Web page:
It argued that this is needed to fully exploit the economic potential of the technology, and to guarantee a standard level of safety and security, noting that such standards are already being planned in several countries outside the EU.
However there are concerns that a blanket scheme might not be suitable for the area of robotics, potentially resulting in higher costs for insurers and subsequent premiums for consumers, as well as less innovation from producers.
Insurance Europe head of personal insurance, Nicolas Jeanmart, said: “Compulsory insurance only works in specific cases and when certain market pre-conditions are met, such as the availability of sufficient claims data, a high level of standardisation and plentiful insurance capacity to manage risks and cover claims. This is not the case for robotics.
“In addition, the different technological innovations referred to in the report present different risks and raise different liability issues. Because of these differences, a single regulatory approach to all such emerging technologies would not work.
“Instead of boosting the insurance market, a compulsory insurance scheme would likely lead to a less dynamic insurance market and high premiums.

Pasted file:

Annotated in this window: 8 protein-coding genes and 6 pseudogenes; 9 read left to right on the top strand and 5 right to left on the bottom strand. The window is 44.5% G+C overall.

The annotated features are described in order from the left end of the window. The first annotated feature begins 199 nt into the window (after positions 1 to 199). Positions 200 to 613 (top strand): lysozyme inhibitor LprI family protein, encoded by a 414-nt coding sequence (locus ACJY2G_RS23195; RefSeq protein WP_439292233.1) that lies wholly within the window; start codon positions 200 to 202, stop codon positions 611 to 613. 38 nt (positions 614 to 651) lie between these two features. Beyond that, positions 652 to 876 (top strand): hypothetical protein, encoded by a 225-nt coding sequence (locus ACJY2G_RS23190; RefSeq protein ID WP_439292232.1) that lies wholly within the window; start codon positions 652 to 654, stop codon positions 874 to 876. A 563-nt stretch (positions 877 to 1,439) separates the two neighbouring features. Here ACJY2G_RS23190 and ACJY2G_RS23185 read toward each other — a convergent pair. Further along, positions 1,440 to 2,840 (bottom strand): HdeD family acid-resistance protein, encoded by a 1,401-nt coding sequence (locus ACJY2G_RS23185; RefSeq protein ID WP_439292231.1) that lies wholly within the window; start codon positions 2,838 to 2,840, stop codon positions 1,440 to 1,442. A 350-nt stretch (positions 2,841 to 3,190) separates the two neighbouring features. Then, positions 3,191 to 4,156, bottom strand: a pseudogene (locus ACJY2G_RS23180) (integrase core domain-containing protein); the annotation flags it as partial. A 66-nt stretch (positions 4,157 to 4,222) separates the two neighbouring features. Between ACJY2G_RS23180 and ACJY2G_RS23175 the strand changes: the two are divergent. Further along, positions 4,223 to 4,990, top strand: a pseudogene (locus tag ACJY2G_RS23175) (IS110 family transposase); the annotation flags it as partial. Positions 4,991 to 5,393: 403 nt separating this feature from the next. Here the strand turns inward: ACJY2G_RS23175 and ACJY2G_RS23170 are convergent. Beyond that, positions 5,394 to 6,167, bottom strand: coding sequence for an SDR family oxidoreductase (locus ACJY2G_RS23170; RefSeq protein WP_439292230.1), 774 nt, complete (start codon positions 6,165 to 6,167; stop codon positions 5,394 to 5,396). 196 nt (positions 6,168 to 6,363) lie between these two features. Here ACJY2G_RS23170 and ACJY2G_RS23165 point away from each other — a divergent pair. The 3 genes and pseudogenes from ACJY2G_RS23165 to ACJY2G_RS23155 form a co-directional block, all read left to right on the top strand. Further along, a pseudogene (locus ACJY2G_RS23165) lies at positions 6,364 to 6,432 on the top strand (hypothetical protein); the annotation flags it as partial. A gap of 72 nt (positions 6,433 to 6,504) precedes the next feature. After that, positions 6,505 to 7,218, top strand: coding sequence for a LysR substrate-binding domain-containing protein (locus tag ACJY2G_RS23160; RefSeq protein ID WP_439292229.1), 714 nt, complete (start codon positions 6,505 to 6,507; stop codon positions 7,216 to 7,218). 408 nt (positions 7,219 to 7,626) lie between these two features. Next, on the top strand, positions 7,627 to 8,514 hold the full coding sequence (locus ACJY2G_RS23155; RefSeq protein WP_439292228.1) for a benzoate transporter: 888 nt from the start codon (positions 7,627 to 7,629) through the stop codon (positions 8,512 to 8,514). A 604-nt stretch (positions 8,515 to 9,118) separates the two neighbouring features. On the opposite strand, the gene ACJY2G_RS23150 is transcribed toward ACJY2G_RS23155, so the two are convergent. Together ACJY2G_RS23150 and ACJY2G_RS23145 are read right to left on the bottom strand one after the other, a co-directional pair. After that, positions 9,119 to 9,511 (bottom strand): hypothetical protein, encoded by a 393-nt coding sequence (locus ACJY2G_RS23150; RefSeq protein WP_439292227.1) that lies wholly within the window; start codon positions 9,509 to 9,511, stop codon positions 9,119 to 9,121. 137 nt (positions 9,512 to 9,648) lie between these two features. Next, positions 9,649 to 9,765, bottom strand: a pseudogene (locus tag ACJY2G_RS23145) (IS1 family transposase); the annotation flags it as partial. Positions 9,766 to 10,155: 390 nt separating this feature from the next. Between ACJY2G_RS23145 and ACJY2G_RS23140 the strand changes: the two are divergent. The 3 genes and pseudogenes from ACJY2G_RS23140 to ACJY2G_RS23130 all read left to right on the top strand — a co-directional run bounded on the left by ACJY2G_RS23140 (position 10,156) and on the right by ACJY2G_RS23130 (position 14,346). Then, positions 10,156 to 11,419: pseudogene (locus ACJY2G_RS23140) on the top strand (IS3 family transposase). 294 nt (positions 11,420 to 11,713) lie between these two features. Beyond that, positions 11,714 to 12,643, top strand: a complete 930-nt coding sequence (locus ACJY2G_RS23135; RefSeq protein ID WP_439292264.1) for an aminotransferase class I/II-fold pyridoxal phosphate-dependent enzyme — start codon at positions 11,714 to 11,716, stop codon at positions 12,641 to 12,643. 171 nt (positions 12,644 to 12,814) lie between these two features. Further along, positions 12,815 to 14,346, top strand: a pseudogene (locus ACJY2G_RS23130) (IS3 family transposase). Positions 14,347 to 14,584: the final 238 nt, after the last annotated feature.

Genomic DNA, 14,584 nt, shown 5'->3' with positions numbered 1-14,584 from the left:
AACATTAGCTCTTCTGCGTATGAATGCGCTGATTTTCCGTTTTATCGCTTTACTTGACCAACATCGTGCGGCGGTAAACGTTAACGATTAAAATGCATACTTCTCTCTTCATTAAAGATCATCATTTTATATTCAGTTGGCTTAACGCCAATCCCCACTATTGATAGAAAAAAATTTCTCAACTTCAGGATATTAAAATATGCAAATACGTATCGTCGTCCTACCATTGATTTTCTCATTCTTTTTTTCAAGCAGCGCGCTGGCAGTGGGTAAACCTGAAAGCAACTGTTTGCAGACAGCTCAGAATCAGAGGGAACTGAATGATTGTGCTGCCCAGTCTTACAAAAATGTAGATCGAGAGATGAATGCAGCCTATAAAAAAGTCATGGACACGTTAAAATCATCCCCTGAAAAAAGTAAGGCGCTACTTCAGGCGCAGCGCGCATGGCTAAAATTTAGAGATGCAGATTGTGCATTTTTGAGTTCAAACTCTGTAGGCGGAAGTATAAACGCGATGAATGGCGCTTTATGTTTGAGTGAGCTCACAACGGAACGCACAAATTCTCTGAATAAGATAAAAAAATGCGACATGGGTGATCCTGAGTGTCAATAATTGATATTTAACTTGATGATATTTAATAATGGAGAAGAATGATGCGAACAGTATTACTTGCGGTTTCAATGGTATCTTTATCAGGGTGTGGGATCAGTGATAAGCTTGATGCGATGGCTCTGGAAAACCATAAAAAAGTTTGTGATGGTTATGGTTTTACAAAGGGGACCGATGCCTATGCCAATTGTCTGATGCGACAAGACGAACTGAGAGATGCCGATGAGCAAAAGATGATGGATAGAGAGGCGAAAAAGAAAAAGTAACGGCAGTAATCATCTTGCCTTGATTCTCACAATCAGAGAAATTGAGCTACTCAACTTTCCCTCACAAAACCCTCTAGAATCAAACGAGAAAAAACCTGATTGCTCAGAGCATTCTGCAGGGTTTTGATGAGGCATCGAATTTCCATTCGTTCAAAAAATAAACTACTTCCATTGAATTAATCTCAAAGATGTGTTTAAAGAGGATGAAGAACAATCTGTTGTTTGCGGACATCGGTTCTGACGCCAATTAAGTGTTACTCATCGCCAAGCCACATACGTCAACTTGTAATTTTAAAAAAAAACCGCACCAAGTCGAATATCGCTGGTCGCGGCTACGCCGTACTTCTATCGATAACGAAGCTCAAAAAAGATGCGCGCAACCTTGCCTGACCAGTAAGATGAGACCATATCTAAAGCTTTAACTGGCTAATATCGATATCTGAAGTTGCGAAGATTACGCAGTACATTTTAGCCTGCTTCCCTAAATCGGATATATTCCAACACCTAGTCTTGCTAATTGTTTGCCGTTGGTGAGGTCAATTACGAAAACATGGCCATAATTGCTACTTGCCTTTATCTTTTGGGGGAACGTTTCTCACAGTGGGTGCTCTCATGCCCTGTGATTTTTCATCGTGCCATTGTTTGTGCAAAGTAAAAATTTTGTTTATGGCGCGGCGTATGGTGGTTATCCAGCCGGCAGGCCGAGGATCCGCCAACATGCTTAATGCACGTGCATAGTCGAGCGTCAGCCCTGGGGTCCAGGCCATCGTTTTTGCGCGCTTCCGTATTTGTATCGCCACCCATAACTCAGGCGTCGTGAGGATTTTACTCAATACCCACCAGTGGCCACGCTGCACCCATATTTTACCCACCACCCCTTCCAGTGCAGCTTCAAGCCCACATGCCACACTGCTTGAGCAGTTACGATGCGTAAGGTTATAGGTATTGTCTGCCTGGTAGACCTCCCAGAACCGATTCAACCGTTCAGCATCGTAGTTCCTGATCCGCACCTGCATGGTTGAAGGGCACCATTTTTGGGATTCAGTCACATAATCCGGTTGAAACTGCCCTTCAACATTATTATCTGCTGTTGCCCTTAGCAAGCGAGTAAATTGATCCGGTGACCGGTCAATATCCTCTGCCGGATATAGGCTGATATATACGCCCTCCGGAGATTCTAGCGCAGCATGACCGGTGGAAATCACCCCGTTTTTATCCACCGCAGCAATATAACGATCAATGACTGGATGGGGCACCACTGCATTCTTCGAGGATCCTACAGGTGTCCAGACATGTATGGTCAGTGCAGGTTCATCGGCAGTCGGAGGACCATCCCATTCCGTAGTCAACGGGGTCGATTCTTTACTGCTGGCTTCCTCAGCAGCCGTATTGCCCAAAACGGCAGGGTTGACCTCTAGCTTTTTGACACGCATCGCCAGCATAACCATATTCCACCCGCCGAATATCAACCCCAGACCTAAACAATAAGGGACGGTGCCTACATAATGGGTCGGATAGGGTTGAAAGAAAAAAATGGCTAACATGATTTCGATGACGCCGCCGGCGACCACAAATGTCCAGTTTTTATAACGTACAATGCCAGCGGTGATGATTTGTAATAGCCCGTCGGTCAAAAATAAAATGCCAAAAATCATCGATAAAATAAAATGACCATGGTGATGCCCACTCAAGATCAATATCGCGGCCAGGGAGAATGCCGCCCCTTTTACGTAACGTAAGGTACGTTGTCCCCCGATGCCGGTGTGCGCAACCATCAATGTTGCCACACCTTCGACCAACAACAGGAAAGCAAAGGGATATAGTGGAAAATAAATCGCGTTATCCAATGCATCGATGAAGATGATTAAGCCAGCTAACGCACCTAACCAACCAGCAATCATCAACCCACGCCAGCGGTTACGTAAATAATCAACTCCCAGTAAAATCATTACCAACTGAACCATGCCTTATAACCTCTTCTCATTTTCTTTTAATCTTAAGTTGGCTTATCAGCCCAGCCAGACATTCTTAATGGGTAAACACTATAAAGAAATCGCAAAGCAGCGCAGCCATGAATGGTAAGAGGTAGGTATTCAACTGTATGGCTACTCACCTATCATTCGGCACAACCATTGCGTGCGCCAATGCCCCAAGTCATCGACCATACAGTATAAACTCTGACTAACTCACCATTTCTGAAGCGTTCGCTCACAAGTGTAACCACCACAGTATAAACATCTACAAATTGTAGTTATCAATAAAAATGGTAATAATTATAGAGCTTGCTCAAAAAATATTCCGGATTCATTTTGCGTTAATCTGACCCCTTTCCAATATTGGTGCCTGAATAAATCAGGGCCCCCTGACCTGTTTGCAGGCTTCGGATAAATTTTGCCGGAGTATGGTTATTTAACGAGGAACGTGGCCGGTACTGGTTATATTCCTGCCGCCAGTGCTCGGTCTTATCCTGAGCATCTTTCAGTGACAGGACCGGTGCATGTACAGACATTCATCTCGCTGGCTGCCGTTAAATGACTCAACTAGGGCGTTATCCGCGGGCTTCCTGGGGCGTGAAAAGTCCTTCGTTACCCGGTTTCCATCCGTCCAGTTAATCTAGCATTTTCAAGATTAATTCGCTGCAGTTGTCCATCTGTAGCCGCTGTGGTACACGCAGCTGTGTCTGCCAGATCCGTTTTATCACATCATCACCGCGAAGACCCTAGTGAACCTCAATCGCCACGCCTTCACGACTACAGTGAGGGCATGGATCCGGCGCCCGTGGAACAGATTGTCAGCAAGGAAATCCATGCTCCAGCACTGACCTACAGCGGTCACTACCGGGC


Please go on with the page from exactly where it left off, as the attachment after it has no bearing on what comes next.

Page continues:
“This is because an obligation to insure new risks, without sufficient information and data, would oblige insurers to factor into their premiums the uncertainty around future claims, which could in turn deter producers of innovative, emerging technologies from placing their products on the market.”
The calls for a mandatory scheme came after the EU Parliament’s committee on legal affairs adopted a report, suggesting how to deal with the rise in robotics, from MEP Mady Delvaux, last month.
However, several clauses regarding how a basic income for citizens may be required to deal with the effect that robotics and artificial intelligence might have on the jobs market were removed.
Delvaux said: “Although I am pleased that the plenary adopted my report on robotics, I am also disappointed that the right-wing coalition of ALDE, EPP and ECR refused to take account of possible negative consequences on the job market.
“They rejected an open-minded and forward-looking debate and thus disregarded the concerns of our citizens.”